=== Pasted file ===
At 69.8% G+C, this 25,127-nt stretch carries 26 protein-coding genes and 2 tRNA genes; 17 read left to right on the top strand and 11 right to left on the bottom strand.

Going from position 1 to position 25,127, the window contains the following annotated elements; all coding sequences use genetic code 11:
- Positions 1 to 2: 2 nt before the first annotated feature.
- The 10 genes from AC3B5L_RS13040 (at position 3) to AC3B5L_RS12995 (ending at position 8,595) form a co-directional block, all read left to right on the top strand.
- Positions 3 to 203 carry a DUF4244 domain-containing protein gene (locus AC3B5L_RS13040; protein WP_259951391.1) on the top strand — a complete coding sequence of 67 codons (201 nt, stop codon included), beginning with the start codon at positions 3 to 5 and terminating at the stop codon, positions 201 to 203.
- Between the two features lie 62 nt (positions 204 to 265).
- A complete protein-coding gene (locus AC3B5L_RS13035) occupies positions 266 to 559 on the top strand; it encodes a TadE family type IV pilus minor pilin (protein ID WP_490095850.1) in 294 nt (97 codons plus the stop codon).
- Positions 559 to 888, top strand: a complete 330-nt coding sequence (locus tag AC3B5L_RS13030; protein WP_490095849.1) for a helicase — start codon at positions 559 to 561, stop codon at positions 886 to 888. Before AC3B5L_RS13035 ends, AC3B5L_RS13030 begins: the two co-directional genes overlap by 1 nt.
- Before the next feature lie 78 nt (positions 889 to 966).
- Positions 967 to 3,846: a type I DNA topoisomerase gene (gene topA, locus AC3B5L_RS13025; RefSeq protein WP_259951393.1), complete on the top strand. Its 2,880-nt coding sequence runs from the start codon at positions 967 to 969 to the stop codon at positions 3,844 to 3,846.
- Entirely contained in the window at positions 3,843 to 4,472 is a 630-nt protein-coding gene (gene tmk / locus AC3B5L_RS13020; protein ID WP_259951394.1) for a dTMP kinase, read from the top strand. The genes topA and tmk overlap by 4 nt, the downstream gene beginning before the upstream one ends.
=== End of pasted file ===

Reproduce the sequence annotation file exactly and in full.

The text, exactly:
At 69.8% G+C, this 25,127-nt stretch carries 26 protein-coding genes and 2 tRNA genes; 17 read left to right on the top strand and 11 right to left on the bottom strand.

Going from position 1 to position 25,127, the window contains the following annotated elements; all coding sequences use genetic code 11:
- Positions 1 to 2: 2 nt before the first annotated feature.
- The 10 genes from AC3B5L_RS13040 (at position 3) to AC3B5L_RS12995 (ending at position 8,595) form a co-directional block, all read left to right on the top strand.
- Positions 3 to 203 carry a DUF4244 domain-containing protein gene (locus AC3B5L_RS13040; protein WP_259951391.1) on the top strand — a complete coding sequence of 67 codons (201 nt, stop codon included), beginning with the start codon at positions 3 to 5 and terminating at the stop codon, positions 201 to 203.
- Between the two features lie 62 nt (positions 204 to 265).
- A complete protein-coding gene (locus AC3B5L_RS13035) occupies positions 266 to 559 on the top strand; it encodes a TadE family type IV pilus minor pilin (protein ID WP_490095850.1) in 294 nt (97 codons plus the stop codon).
- Positions 559 to 888, top strand: a complete 330-nt coding sequence (locus tag AC3B5L_RS13030; protein WP_490095849.1) for a helicase — start codon at positions 559 to 561, stop codon at positions 886 to 888. Before AC3B5L_RS13035 ends, AC3B5L_RS13030 begins: the two co-directional genes overlap by 1 nt.
- Before the next feature lie 78 nt (positions 889 to 966).
- Positions 967 to 3,846: a type I DNA topoisomerase gene (gene topA, locus AC3B5L_RS13025; RefSeq protein WP_259951393.1), complete on the top strand. Its 2,880-nt coding sequence runs from the start codon at positions 967 to 969 to the stop codon at positions 3,844 to 3,846.
- Entirely contained in the window at positions 3,843 to 4,472 is a 630-nt protein-coding gene (gene tmk / locus AC3B5L_RS13020; protein ID WP_259951394.1) for a dTMP kinase, read from the top strand. The genes topA and tmk overlap by 4 nt, the downstream gene beginning before the upstream one ends.